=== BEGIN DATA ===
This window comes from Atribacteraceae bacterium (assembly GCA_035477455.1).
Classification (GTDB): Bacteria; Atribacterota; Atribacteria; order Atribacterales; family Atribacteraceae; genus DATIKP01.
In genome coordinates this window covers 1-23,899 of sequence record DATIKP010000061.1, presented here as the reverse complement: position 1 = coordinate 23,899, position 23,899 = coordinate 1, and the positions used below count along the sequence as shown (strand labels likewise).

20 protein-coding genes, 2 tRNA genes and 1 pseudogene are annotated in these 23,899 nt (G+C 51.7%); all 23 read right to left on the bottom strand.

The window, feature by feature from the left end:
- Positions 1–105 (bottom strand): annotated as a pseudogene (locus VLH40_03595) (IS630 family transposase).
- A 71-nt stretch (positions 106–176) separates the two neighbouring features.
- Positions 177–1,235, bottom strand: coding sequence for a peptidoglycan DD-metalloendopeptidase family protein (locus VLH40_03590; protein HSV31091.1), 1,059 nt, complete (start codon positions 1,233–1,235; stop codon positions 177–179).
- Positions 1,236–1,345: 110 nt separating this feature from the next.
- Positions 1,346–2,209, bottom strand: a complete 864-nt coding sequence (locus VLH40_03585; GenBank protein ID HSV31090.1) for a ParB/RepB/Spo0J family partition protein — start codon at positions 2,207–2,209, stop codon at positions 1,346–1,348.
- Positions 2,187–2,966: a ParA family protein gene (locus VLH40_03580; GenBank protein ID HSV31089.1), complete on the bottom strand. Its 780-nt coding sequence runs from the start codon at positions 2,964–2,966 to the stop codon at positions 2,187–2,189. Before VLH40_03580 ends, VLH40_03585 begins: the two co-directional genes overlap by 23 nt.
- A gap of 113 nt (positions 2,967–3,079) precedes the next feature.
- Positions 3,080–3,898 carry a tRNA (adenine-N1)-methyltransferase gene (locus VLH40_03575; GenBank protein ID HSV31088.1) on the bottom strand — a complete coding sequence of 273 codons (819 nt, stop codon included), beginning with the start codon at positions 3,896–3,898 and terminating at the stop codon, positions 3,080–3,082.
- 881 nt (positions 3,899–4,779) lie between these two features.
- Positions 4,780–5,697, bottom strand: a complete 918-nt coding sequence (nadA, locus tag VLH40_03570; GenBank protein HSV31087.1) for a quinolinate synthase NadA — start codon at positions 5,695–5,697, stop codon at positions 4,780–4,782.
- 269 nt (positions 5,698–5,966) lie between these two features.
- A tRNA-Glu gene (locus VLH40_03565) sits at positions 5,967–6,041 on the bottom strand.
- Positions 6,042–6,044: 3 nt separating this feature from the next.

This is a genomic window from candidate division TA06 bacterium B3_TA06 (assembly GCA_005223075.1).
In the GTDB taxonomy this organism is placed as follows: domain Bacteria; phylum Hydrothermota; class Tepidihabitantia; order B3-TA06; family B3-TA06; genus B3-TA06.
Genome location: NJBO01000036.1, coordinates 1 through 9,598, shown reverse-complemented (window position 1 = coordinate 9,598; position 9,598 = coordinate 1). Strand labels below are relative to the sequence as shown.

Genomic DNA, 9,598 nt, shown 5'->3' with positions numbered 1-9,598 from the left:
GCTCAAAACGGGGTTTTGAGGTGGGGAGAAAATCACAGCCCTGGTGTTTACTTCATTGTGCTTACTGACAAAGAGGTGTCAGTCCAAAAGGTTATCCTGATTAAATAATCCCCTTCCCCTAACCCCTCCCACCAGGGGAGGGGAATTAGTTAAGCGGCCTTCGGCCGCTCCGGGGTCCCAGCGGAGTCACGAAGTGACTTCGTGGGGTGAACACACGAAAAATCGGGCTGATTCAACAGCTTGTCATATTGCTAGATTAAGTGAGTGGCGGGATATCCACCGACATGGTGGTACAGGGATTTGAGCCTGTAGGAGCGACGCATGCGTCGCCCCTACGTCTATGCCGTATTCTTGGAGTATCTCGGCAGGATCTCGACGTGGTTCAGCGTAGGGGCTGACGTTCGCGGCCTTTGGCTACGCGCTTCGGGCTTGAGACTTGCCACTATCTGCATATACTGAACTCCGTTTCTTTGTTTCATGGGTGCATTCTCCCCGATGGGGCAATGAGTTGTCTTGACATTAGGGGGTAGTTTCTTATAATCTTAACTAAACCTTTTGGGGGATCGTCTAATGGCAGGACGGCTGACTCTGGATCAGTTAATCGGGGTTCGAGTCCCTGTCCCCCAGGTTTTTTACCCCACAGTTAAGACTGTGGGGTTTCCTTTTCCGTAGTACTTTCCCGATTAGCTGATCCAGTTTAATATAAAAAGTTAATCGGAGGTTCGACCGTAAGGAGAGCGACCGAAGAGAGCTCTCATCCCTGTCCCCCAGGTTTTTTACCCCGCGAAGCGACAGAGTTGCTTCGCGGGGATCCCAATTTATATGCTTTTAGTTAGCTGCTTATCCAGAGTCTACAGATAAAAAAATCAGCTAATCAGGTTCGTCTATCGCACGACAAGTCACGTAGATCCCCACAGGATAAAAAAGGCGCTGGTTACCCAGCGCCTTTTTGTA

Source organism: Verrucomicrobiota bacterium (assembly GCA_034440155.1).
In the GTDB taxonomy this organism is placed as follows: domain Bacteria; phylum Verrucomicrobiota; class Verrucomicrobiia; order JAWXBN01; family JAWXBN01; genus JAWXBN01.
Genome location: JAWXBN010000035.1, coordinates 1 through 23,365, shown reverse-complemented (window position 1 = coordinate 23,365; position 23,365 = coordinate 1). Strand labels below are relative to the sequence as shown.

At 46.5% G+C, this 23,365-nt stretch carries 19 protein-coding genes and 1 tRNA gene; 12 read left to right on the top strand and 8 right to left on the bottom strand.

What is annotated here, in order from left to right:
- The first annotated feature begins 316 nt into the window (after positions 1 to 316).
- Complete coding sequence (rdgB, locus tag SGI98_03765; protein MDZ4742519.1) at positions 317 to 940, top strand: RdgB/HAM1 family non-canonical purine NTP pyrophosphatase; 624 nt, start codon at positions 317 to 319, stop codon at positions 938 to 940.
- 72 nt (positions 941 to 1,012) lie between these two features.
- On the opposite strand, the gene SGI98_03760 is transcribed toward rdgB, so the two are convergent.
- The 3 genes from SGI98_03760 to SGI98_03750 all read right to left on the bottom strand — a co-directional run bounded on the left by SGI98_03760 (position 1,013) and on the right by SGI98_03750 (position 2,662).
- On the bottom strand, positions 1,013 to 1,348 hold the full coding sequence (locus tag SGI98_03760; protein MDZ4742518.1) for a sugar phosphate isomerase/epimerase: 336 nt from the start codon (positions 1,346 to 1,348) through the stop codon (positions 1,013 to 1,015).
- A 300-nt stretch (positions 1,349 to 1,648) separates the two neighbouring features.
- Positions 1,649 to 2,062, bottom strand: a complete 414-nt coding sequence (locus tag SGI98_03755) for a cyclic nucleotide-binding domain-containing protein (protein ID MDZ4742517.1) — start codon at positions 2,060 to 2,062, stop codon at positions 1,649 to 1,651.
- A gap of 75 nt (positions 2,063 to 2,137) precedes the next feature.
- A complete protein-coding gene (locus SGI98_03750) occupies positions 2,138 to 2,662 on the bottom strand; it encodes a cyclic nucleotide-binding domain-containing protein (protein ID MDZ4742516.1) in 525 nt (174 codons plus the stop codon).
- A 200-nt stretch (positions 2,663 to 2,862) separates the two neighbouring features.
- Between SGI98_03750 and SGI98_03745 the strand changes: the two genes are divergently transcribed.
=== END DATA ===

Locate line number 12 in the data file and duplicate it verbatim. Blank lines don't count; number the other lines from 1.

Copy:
- A gap of 113 nt (positions 2,967–3,079) precedes the next feature.